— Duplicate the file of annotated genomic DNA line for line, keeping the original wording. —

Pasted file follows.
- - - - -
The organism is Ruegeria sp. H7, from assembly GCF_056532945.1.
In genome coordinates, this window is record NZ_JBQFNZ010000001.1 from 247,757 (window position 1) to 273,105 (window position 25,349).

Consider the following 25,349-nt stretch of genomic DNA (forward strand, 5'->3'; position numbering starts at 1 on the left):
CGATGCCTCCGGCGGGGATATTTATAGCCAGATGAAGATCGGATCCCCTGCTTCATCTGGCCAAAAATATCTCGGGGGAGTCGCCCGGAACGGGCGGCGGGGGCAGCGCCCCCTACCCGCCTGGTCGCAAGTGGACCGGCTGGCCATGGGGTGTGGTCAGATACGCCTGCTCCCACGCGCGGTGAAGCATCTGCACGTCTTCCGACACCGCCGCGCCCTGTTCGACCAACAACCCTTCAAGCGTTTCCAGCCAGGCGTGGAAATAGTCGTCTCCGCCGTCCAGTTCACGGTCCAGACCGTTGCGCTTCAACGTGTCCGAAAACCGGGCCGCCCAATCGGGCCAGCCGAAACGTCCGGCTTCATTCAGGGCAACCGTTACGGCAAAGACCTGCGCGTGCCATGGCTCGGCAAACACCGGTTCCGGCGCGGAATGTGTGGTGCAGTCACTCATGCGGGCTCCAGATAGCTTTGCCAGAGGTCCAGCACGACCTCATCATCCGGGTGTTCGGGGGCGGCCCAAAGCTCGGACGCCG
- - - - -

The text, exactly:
The organism is Ruegeria sp. H7, from assembly GCF_056532945.1.
In genome coordinates, this window is record NZ_JBQFNZ010000001.1 from 247,757 (window position 1) to 273,105 (window position 25,349).

Consider the following 25,349-nt stretch of genomic DNA (forward strand, 5'->3'; position numbering starts at 1 on the left):
CGATGCCTCCGGCGGGGATATTTATAGCCAGATGAAGATCGGATCCCCTGCTTCATCTGGCCAAAAATATCTCGGGGGAGTCGCCCGGAACGGGCGGCGGGGGCAGCGCCCCCTACCCGCCTGGTCGCAAGTGGACCGGCTGGCCATGGGGTGTGGTCAGATACGCCTGCTCCCACGCGCGGTGAAGCATCTGCACGTCTTCCGACACCGCCGCGCCCTGTTCGACCAACAACCCTTCAAGCGTTTCCAGCCAGGCGTGGAAATAGTCGTCTCCGCCGTCCAGTTCACGGTCCAGACCGTTGCGCTTCAACGTGTCCGAAAACCGGGCCGCCCAATCGGGCCAGCCGAAACGTCCGGCTTCATTCAGGGCAACCGTTACGGCAAAGACCTGCGCGTGCCATGGCTCGGCAAACACCGGTTCCGGCGCGGAATGTGTGGTGCAGTCACTCATGCGGGCTCCAGATAGCTTTGCCAGAGGTCCAGCACGACCTCATCATCCGGGTGTTCGGGGGCGGCCCAAAGCTCGGACGCCG